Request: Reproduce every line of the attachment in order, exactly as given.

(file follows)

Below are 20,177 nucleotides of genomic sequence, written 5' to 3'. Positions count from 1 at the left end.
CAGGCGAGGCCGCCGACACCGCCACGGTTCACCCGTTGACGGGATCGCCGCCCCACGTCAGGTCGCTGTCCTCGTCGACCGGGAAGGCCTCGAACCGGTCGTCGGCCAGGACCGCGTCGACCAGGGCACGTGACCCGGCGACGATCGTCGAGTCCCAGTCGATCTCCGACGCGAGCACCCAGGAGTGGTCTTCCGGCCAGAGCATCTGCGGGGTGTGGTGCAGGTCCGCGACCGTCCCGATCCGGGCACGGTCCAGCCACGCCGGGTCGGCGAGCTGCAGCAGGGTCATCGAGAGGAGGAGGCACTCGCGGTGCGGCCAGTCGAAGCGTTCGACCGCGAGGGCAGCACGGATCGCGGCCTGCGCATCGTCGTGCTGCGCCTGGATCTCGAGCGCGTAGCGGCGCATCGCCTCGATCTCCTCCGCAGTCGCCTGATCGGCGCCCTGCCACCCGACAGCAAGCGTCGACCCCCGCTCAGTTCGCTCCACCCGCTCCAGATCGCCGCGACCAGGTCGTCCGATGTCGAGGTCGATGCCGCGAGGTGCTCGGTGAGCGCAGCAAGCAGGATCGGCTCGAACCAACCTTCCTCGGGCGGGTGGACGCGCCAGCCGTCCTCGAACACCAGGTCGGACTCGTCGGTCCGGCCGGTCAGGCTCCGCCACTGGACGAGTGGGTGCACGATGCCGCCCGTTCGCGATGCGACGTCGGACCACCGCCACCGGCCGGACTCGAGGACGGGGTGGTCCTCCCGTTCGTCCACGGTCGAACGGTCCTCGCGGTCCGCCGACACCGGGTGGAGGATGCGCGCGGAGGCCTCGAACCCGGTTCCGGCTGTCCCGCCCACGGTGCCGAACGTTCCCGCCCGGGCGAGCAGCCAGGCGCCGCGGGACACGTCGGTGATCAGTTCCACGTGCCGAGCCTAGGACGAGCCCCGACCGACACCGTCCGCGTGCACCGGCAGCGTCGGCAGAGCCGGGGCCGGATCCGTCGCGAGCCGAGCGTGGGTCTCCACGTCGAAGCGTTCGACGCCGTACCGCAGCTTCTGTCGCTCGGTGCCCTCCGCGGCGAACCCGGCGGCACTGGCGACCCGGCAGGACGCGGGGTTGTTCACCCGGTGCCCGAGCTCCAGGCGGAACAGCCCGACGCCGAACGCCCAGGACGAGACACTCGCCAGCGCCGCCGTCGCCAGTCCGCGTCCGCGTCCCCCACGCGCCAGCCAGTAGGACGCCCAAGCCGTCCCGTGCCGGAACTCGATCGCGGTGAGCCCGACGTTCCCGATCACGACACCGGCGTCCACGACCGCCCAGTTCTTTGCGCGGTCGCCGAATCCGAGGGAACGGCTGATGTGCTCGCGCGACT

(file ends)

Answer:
Below are 20,177 nucleotides of genomic sequence, written 5' to 3'. Positions count from 1 at the left end.
CAGGCGAGGCCGCCGACACCGCCACGGTTCACCCGTTGACGGGATCGCCGCCCCACGTCAGGTCGCTGTCCTCGTCGACCGGGAAGGCCTCGAACCGGTCGTCGGCCAGGACCGCGTCGACCAGGGCACGTGACCCGGCGACGATCGTCGAGTCCCAGTCGATCTCCGACGCGAGCACCCAGGAGTGGTCTTCCGGCCAGAGCATCTGCGGGGTGTGGTGCAGGTCCGCGACCGTCCCGATCCGGGCACGGTCCAGCCACGCCGGGTCGGCGAGCTGCAGCAGGGTCATCGAGAGGAGGAGGCACTCGCGGTGCGGCCAGTCGAAGCGTTCGACCGCGAGGGCAGCACGGATCGCGGCCTGCGCATCGTCGTGCTGCGCCTGGATCTCGAGCGCGTAGCGGCGCATCGCCTCGATCTCCTCCGCAGTCGCCTGATCGGCGCCCTGCCACCCGACAGCAAGCGTCGACCCCCGCTCAGTTCGCTCCACCCGCTCCAGATCGCCGCGACCAGGTCGTCCGATGTCGAGGTCGATGCCGCGAGGTGCTCGGTGAGCGCAGCAAGCAGGATCGGCTCGAACCAACCTTCCTCGGGCGGGTGGACGCGCCAGCCGTCCTCGAACACCAGGTCGGACTCGTCGGTCCGGCCGGTCAGGCTCCGCCACTGGACGAGTGGGTGCACGATGCCGCCCGTTCGCGATGCGACGTCGGACCACCGCCACCGGCCGGACTCGAGGACGGGGTGGTCCTCCCGTTCGTCCACGGTCGAACGGTCCTCGCGGTCCGCCGACACCGGGTGGAGGATGCGCGCGGAGGCCTCGAACCCGGTTCCGGCTGTCCCGCCCACGGTGCCGAACGTTCCCGCCCGGGCGAGCAGCCAGGCGCCGCGGGACACGTCGGTGATCAGTTCCACGTGCCGAGCCTAGGACGAGCCCCGACCGACACCGTCCGCGTGCACCGGCAGCGTCGGCAGAGCCGGGGCCGGATCCGTCGCGAGCCGAGCGTGGGTCTCCACGTCGAAGCGTTCGACGCCGTACCGCAGCTTCTGTCGCTCGGTGCCCTCCGCGGCGAACCCGGCGGCACTGGCGACCCGGCAGGACGCGGGGTTGTTCACCCGGTGCCCGAGCTCCAGGCGGAACAGCCCGACGCCGAACGCCCAGGACGAGACACTCGCCAGCGCCGCCGTCGCCAGTCCGCGTCCGCGTCCCCCACGCGCCAGCCAGTAGGACGCCCAAGCCGTCCCGTGCCGGAACTCGATCGCGGTGAGCCCGACGTTCCCGATCACGACACCGGCGTCCACGACCGCCCAGTTCTTTGCGCGGTCGCCGAATCCGAGGGAACGGCTGATGTGCTCGCGCGACT